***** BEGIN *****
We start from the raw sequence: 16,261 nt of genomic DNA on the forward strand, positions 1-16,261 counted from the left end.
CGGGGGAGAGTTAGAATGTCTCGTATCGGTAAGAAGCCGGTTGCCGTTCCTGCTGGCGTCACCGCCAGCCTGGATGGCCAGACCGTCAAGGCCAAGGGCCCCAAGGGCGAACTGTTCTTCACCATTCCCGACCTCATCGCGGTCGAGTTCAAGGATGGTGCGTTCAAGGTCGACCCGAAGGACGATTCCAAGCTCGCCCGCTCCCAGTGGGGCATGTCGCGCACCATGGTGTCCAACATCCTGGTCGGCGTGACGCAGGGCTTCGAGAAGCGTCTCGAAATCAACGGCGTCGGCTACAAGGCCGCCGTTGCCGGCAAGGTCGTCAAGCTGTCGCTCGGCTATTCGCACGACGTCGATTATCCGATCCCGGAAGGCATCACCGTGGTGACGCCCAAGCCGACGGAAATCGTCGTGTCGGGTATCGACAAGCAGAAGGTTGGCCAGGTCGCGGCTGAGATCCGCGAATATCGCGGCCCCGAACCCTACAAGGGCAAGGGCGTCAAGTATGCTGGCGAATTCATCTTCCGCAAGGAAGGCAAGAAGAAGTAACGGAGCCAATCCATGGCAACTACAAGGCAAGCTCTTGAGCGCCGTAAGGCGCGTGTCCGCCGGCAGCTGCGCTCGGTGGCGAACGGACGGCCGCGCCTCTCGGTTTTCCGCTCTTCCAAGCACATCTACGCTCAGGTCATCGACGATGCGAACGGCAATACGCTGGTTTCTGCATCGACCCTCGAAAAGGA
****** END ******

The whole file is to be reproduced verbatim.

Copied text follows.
We start from the raw sequence: 16,261 nt of genomic DNA on the forward strand, positions 1-16,261 counted from the left end.
CGGGGGAGAGTTAGAATGTCTCGTATCGGTAAGAAGCCGGTTGCCGTTCCTGCTGGCGTCACCGCCAGCCTGGATGGCCAGACCGTCAAGGCCAAGGGCCCCAAGGGCGAACTGTTCTTCACCATTCCCGACCTCATCGCGGTCGAGTTCAAGGATGGTGCGTTCAAGGTCGACCCGAAGGACGATTCCAAGCTCGCCCGCTCCCAGTGGGGCATGTCGCGCACCATGGTGTCCAACATCCTGGTCGGCGTGACGCAGGGCTTCGAGAAGCGTCTCGAAATCAACGGCGTCGGCTACAAGGCCGCCGTTGCCGGCAAGGTCGTCAAGCTGTCGCTCGGCTATTCGCACGACGTCGATTATCCGATCCCGGAAGGCATCACCGTGGTGACGCCCAAGCCGACGGAAATCGTCGTGTCGGGTATCGACAAGCAGAAGGTTGGCCAGGTCGCGGCTGAGATCCGCGAATATCGCGGCCCCGAACCCTACAAGGGCAAGGGCGTCAAGTATGCTGGCGAATTCATCTTCCGCAAGGAAGGCAAGAAGAAGTAACGGAGCCAATCCATGGCAACTACAAGGCAAGCTCTTGAGCGCCGTAAGGCGCGTGTCCGCCGGCAGCTGCGCTCGGTGGCGAACGGACGGCCGCGCCTCTCGGTTTTCCGCTCTTCCAAGCACATCTACGCTCAGGTCATCGACGATGCGAACGGCAATACGCTGGTTTCTGCATCGACCCTCGAAAAGGA